Saturday, December 31, 2016

RUSSIAN SPIES--CENTREVILLE--Pioneer Point Off-Limits--ARIZONA DAILY STAR--AUG 20, 1972,

TO HAYES
FROM SOLDIER
SUBJ ARCHIVES--

(THE GULAG, SIBERIA)-- Another background note from the files--

 
 
 
By TOM TIEDE CENTREVILLE, Md. (NEA) a- Bartow Van Ness just can't believe it. Just "can't believe it.''
Here he was, living most of his life in this tiny town, minding his o‘vn business as the sediment Control officer, asking nothing but a little decency and a chance to salute the flag during the high school football game. And then all of a sudden — "all of a sudden" — in come these Communist infiltrators. Yes, Communist infiltrators, to plant their flag right on the banks of the Chester River.
M'God. The Russians have come, the Rus-sians have come.
It had been rumored for a couple of years. Word was that the Soviet Emboss` in nearby Washington was negotiating a deal to buy 45 acres of vacation retreat land just outside town at Pioneer Point.
Bartow Van Ness, a John Birch Society member and chairman of the Support Your Local Police Committee, was one of the first to protest. So were the county commissioners. Said one of the latter, in a gripe to the U.S. State Department: "We don't want a Russian flag in Queen Anne's County."
But it happened anyway. Last March Soviet diplomats concluded an agreement to buy the 45 acres. including two large mansions there-on, for just over $1 million. Short while later some exploratory Russian limousines began showing up in the area. Then a couple of river cruisers. Somebody started the rumor that a submarine was spotted in the Chester. And, Lord, the town was flapping: "This is the big-gest thing around here," says one woman, "since those college kids went nude in Chester-ville."
The submarine, of course, proved mythical. So did some other stories about radar antenna, frogmen and parts for MIG jets. But the Rus-sian presence here in Centreville, America, is established fact.
The land they bought is not onl■, Ow►'s, but is now in effect Russian soil. Ilicy have erected "Keep Out" signs at the cntranue. They ha\ e constructed a Sears-Roebuck chain-N% I e !ICC on the adjacent roads. And they '\ asked local law enforcement officers to help guarantee their privacy. `They're here to stay," says Bartow Van Ness III, fuming, "like it's Moscow. Somebody in tow► has sug-gested that we change the name of our river to the Volga."
Van Ness is the most outspoken opponent to the Russian presence. He says his reasons are simple: "Leopards do not change their spots. An FBI report of recent years states that a large majority of Russian diplomats and em-bassy personnel are intelligence agents and spies. Communism is not mellowing as some Nvould have us believe. It is a totalitarian Wm of government. I have no quarrel v ith the Rus-sian people themselves. But I don't want their ideology in this country, in this communit).''
Others in town, equally ant i-Russian, have different complaints. The county commission-ers lament the fact the new Russian land en-joys diplomatic immunity, thus the area will lose $10,000 in property taxes every year. A man outside the police station says he doesn't like the idea of the land being fenced off, and wonders if "the bastards will shoot tres-passers." Somebody else states simply that "we are not allowed to buy land in Russia, so why should they be able to buy land here?" Not everyone, naturally, is so chagrined. Tony Kontos, 77, a Greek immigrant, a restau-rant owner, a "George McGovern man," and a "good citizen for nearly 50 years," welcomes the Russians.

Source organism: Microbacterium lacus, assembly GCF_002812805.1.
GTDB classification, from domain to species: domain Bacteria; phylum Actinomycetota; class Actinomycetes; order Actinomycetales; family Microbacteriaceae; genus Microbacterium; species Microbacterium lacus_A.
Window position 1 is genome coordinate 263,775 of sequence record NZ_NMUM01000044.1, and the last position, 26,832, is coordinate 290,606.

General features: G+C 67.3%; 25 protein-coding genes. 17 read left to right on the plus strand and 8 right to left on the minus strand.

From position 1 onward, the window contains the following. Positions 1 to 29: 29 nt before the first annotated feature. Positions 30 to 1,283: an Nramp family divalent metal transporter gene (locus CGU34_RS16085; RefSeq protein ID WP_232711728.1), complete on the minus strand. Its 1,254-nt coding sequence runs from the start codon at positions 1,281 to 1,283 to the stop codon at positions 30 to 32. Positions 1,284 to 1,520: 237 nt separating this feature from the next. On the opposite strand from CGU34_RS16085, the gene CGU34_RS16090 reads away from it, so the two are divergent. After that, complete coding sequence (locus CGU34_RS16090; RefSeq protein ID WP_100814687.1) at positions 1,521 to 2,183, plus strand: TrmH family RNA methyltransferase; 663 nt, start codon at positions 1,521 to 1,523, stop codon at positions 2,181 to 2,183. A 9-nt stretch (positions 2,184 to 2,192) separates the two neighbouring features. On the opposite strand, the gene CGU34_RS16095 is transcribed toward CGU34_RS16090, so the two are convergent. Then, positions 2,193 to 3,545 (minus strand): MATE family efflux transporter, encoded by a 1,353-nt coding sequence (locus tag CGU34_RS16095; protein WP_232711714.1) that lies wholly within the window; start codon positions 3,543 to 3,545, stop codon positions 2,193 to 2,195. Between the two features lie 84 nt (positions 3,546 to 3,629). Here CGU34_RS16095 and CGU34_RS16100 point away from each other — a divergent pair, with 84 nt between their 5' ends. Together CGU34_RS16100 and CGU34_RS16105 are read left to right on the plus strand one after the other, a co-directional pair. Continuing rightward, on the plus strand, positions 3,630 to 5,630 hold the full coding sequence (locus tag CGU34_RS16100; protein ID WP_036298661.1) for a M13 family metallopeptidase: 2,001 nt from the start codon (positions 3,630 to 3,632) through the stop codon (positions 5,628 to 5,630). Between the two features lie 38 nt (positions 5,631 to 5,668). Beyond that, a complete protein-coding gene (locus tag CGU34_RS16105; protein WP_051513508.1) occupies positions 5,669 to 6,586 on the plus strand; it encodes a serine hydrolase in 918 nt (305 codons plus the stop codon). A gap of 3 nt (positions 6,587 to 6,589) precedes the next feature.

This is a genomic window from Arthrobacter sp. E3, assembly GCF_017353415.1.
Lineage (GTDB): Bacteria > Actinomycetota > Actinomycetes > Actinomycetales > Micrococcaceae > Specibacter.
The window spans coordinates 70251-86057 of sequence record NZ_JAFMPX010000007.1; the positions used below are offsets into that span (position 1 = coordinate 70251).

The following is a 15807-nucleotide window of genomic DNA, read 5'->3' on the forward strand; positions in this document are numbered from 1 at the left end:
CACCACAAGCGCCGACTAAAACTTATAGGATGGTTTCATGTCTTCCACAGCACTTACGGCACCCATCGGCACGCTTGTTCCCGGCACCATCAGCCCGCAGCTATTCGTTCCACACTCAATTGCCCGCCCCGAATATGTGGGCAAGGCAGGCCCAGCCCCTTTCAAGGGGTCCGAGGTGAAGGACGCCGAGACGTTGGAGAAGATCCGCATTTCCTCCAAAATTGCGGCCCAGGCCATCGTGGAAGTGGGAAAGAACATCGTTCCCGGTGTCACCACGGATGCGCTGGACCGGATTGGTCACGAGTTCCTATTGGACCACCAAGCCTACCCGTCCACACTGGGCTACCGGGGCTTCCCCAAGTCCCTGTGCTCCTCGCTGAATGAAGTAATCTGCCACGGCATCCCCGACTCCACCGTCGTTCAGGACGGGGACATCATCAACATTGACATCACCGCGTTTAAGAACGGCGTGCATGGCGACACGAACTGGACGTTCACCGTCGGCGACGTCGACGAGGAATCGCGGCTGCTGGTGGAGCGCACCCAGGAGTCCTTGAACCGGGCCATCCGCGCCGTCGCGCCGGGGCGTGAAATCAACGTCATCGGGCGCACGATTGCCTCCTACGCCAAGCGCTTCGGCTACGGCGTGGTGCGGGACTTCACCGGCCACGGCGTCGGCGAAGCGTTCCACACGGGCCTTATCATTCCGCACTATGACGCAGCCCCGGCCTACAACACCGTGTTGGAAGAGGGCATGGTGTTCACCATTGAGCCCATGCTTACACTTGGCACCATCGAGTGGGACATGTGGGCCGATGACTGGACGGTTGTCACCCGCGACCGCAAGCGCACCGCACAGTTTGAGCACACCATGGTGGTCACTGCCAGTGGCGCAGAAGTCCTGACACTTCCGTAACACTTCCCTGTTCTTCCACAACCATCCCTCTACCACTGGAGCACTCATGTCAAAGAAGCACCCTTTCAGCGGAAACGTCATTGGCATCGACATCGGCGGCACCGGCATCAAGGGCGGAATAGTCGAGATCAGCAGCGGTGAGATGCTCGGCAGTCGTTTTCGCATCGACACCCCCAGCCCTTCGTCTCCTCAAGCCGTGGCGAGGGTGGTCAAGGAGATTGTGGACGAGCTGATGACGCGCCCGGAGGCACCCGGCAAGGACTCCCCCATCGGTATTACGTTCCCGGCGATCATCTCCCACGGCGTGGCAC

"They are gentlemen," he says. "They come into my store for a beer and they con-duct themselves well. Why should we not wel-come them? We are not at war. I remember when they first came, there was this Jewish organization in New York, those kooks, the Jewish Defense League.
4.They said they were going to come down here, for God sake, and protest the Russians because Jews arc oppressed in Moscow. For God sake. Well. the Jaws may be oppressed in Moscow, but they damn «ell aren't here. We got one J('I\ in town. Ile owns the furniture store. First thing the Russians did when they came was to buy $7,000 \r wilt of new decora-tions from him."
The furniture deal won a number of towns-folk over to the side of live and let live. Mid where money hasn't talked, the Russian diplo-macy has. They haven't caused a peep of trouble," says one law officer. Indeed, except for trips to the Acme supermarket, and stops at Tony Kontos' restaurant, the Russians stick to themselves, at their retreat, away from in-c►lent potential. During the weekday, a small tuntingent, mostly children, live on the land. Weekends the group grows to as many as 70, including, on occasion, Ambassador Anatoly F. Dobrynin. Whatever the size of the group, how-ever, it stays well hack on the land, barely visible from the road, and separated by many acres of open field from their nearest neigh-bors.
Some of the neighbors, by the way, provide a touch of irony in the whole matter. The pres-ident of an insurance company lives nearby, the top executive of the Maryland National Bank does, too. There is even a retired general in the neighborhood. Capitalism and commu-nism. "Man," says one observer, "talk about coexistence."
But if the Pioneer Point dacha has become, in recent weeks, one of quaint chuckling rather than squabbling worry, there are still some in town who believe that, well, "there goes the neighborhood." The neighborhood is almost Mason-Dixon, pink plastic flamingos on the lawns, staunchly conservative — and among those who want to keep it this way is Bartow Van Ness III : "If the Russians are allowed to come and live here, who knows, the Red Chi-nese may be next."
 
 

 
 
 
 
 
 
 
 

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